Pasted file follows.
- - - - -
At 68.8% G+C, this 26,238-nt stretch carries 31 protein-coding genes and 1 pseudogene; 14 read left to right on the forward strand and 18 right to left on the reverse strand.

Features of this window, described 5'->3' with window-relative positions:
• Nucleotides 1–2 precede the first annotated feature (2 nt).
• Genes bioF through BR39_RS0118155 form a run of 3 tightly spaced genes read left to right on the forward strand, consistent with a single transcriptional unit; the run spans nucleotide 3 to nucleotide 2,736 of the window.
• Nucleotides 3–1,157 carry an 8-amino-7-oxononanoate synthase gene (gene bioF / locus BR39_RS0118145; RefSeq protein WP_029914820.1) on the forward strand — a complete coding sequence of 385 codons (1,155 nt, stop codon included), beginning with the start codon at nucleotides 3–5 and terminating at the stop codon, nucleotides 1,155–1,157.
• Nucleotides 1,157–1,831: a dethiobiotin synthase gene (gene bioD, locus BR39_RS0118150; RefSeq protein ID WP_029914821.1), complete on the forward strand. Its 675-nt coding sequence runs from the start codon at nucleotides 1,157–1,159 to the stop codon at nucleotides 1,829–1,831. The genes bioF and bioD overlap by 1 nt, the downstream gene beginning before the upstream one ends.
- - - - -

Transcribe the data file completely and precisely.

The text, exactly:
At 68.8% G+C, this 26,238-nt stretch carries 31 protein-coding genes and 1 pseudogene; 14 read left to right on the forward strand and 18 right to left on the reverse strand.

Features of this window, described 5'->3' with window-relative positions:
• Nucleotides 1–2 precede the first annotated feature (2 nt).
• Genes bioF through BR39_RS0118155 form a run of 3 tightly spaced genes read left to right on the forward strand, consistent with a single transcriptional unit; the run spans nucleotide 3 to nucleotide 2,736 of the window.
• Nucleotides 3–1,157 carry an 8-amino-7-oxononanoate synthase gene (gene bioF / locus BR39_RS0118145; RefSeq protein WP_029914820.1) on the forward strand — a complete coding sequence of 385 codons (1,155 nt, stop codon included), beginning with the start codon at nucleotides 3–5 and terminating at the stop codon, nucleotides 1,155–1,157.
• Nucleotides 1,157–1,831: a dethiobiotin synthase gene (gene bioD, locus BR39_RS0118150; RefSeq protein ID WP_029914821.1), complete on the forward strand. Its 675-nt coding sequence runs from the start codon at nucleotides 1,157–1,159 to the stop codon at nucleotides 1,829–1,831. The genes bioF and bioD overlap by 1 nt, the downstream gene beginning before the upstream one ends.